I think Odonis Odonis stands apart from some of the other heavy music that is emerging from the Toronto scene right now. I really like Trust too, and similarly, I see you as having made a type of electronic / industrial music that’s both new, and cool beyond the goth scene and embraced by or expanding into the indie scene. Can you tell us a bit about your thoughts on how you’ve managed to bring this new light to somewhat industrial music? Do you see it that way?
I kind of see that happening yeah, but I don’t know if people would say we are the cause of it.
I read that apparently this drive towards industrial is a thing right now. Though personally, your music was one of the only things I’d heard that touched on it. Its success maybe hinges a bit on the fact it’s fused with elements of shoegaze and post punk.
Yeah it’s not straight industrial music. I grew up on all those different genres. But when I made this record, it was not cool at the time. And I don’t know how big it is now. Toronto is just a small pocket. When we go outside it, we still catch people off guard all the time. People get the reference points, like Skinny Puppy or Jesus and Mary Chain, and they don’t expect to hear those influences. When I was working on the record five years ago I was thinking, not that it would come back, but that I wanted to fulfill my own need to hear it again and that someone else would probably want to too. And the goth movement in the 80s was huge.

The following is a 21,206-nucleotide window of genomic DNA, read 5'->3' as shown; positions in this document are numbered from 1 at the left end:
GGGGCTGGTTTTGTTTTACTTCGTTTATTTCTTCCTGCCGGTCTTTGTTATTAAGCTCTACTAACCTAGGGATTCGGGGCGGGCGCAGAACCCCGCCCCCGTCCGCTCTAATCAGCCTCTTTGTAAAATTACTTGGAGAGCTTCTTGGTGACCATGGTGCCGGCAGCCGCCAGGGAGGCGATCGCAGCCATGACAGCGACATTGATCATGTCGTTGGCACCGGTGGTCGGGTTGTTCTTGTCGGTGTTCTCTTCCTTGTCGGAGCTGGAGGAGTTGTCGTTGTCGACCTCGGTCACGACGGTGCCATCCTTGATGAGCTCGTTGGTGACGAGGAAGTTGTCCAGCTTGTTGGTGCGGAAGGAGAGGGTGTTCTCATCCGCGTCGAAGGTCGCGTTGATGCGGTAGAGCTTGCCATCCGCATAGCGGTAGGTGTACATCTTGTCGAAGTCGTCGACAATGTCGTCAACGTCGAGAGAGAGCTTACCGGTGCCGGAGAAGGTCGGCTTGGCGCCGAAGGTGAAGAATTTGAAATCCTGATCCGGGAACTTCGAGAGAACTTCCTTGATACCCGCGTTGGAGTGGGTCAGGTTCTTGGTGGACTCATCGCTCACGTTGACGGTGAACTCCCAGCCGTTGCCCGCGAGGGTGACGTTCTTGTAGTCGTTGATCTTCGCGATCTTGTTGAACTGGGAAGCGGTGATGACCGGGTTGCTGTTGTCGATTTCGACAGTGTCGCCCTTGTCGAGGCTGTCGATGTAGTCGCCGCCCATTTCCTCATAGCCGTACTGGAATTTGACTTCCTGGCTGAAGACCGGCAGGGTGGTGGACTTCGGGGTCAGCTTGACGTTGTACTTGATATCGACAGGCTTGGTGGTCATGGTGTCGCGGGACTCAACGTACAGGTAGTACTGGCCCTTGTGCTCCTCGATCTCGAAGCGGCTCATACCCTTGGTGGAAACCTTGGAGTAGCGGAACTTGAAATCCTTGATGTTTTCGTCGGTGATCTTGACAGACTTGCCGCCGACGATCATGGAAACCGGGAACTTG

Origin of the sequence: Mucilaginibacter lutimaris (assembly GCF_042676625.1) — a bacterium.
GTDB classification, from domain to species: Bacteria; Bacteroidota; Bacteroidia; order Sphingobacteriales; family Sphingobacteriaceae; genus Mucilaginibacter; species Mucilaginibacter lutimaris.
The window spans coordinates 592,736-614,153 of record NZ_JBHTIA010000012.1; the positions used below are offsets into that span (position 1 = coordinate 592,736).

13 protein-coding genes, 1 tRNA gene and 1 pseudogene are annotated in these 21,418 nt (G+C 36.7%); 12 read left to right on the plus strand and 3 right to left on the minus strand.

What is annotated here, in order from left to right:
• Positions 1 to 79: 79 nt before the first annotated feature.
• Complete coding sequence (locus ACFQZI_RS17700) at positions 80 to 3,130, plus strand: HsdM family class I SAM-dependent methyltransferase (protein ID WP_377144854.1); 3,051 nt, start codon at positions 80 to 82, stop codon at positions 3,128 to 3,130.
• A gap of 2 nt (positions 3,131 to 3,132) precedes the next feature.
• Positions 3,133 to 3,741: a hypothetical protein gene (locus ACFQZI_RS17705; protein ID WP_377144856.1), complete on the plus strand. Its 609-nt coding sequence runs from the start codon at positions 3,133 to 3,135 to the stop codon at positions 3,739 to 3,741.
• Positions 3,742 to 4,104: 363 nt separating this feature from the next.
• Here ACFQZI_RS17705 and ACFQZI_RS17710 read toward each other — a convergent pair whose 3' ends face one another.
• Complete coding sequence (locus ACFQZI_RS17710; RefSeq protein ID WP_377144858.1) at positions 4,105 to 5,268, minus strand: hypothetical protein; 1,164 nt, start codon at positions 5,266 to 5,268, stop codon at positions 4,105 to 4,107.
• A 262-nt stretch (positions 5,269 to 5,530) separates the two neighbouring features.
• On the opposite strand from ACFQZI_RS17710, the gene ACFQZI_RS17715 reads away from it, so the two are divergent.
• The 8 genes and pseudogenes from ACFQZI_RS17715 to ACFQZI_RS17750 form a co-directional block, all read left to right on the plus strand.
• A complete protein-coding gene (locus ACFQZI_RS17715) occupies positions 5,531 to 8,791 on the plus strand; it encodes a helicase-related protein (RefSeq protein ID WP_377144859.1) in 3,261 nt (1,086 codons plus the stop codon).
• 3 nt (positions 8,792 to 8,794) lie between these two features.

Newer goth music can be disappointing. It seems far-removed from the source, which doesn’t have to be a bad thing, but it often has been.